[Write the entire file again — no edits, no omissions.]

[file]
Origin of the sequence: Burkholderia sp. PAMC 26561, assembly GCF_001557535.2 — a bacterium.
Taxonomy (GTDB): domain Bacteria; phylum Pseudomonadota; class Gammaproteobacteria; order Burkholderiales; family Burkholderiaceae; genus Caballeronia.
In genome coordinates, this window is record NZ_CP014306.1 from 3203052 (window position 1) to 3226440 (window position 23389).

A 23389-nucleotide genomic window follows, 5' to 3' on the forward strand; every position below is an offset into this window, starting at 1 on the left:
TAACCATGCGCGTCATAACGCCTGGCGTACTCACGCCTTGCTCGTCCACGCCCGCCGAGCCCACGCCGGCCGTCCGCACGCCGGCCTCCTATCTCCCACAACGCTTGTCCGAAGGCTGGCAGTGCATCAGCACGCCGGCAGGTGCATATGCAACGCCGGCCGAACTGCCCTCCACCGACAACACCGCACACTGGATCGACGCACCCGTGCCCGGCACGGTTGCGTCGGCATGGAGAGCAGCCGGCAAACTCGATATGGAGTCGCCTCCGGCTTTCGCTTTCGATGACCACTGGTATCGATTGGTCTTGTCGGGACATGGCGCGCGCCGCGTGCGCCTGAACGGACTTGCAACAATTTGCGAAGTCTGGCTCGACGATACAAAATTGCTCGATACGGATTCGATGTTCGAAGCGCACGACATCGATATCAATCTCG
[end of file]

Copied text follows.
Origin of the sequence: Burkholderia sp. PAMC 26561, assembly GCF_001557535.2 — a bacterium.
Taxonomy (GTDB): domain Bacteria; phylum Pseudomonadota; class Gammaproteobacteria; order Burkholderiales; family Burkholderiaceae; genus Caballeronia.
In genome coordinates, this window is record NZ_CP014306.1 from 3203052 (window position 1) to 3226440 (window position 23389).

A 23389-nucleotide genomic window follows, 5' to 3' on the forward strand; every position below is an offset into this window, starting at 1 on the left:
TAACCATGCGCGTCATAACGCCTGGCGTACTCACGCCTTGCTCGTCCACGCCCGCCGAGCCCACGCCGGCCGTCCGCACGCCGGCCTCCTATCTCCCACAACGCTTGTCCGAAGGCTGGCAGTGCATCAGCACGCCGGCAGGTGCATATGCAACGCCGGCCGAACTGCCCTCCACCGACAACACCGCACACTGGATCGACGCACCCGTGCCCGGCACGGTTGCGTCGGCATGGAGAGCAGCCGGCAAACTCGATATGGAGTCGCCTCCGGCTTTCGCTTTCGATGACCACTGGTATCGATTGGTCTTGTCGGGACATGGCGCGCGCCGCGTGCGCCTGAACGGACTTGCAACAATTTGCGAAGTCTGGCTCGACGATACAAAATTGCTCGATACGGATTCGATGTTCGAAGCGCACGACATCGATATCAATCTCG